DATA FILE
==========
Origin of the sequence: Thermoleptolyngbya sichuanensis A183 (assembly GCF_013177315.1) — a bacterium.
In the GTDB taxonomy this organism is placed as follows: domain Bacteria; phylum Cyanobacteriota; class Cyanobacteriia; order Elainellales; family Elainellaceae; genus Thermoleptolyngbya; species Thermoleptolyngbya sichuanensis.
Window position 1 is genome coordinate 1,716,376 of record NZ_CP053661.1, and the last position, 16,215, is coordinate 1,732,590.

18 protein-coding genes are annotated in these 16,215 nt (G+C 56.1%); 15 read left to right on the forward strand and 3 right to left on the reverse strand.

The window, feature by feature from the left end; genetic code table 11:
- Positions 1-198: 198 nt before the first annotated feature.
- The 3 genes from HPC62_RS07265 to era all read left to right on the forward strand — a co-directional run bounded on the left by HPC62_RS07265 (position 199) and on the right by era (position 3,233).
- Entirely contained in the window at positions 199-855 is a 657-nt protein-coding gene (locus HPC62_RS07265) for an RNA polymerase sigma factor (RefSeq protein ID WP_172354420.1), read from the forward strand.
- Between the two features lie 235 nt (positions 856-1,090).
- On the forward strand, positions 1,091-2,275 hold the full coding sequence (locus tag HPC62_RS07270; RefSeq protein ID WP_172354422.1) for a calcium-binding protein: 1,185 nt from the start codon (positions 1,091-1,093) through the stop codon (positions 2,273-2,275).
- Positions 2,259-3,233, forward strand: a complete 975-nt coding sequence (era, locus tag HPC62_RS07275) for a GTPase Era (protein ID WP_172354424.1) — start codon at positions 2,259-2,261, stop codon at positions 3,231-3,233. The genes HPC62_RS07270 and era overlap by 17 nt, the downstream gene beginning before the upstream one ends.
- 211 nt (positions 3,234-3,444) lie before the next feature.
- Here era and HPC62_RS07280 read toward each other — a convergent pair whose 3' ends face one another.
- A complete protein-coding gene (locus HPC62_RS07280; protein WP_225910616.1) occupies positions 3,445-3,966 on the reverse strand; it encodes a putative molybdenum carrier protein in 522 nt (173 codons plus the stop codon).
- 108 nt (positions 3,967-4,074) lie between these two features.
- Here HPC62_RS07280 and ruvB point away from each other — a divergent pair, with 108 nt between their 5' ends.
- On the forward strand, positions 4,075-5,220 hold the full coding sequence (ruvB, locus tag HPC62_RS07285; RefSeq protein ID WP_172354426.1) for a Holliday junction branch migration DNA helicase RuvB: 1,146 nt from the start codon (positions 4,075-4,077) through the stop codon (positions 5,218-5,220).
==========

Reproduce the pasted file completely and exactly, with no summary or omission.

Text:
Origin of the sequence: Thermoleptolyngbya sichuanensis A183 (assembly GCF_013177315.1) — a bacterium.
In the GTDB taxonomy this organism is placed as follows: domain Bacteria; phylum Cyanobacteriota; class Cyanobacteriia; order Elainellales; family Elainellaceae; genus Thermoleptolyngbya; species Thermoleptolyngbya sichuanensis.
Window position 1 is genome coordinate 1,716,376 of record NZ_CP053661.1, and the last position, 16,215, is coordinate 1,732,590.

18 protein-coding genes are annotated in these 16,215 nt (G+C 56.1%); 15 read left to right on the forward strand and 3 right to left on the reverse strand.

The window, feature by feature from the left end; genetic code table 11:
- Positions 1-198: 198 nt before the first annotated feature.
- The 3 genes from HPC62_RS07265 to era all read left to right on the forward strand — a co-directional run bounded on the left by HPC62_RS07265 (position 199) and on the right by era (position 3,233).
- Entirely contained in the window at positions 199-855 is a 657-nt protein-coding gene (locus HPC62_RS07265) for an RNA polymerase sigma factor (RefSeq protein ID WP_172354420.1), read from the forward strand.
- Between the two features lie 235 nt (positions 856-1,090).
- On the forward strand, positions 1,091-2,275 hold the full coding sequence (locus tag HPC62_RS07270; RefSeq protein ID WP_172354422.1) for a calcium-binding protein: 1,185 nt from the start codon (positions 1,091-1,093) through the stop codon (positions 2,273-2,275).
- Positions 2,259-3,233, forward strand: a complete 975-nt coding sequence (era, locus tag HPC62_RS07275) for a GTPase Era (protein ID WP_172354424.1) — start codon at positions 2,259-2,261, stop codon at positions 3,231-3,233. The genes HPC62_RS07270 and era overlap by 17 nt, the downstream gene beginning before the upstream one ends.
- 211 nt (positions 3,234-3,444) lie before the next feature.
- Here era and HPC62_RS07280 read toward each other — a convergent pair whose 3' ends face one another.
- A complete protein-coding gene (locus HPC62_RS07280; protein WP_225910616.1) occupies positions 3,445-3,966 on the reverse strand; it encodes a putative molybdenum carrier protein in 522 nt (173 codons plus the stop codon).
- 108 nt (positions 3,967-4,074) lie between these two features.
- Here HPC62_RS07280 and ruvB point away from each other — a divergent pair, with 108 nt between their 5' ends.
- On the forward strand, positions 4,075-5,220 hold the full coding sequence (ruvB, locus tag HPC62_RS07285; RefSeq protein ID WP_172354426.1) for a Holliday junction branch migration DNA helicase RuvB: 1,146 nt from the start codon (positions 4,075-4,077) through the stop codon (positions 5,218-5,220).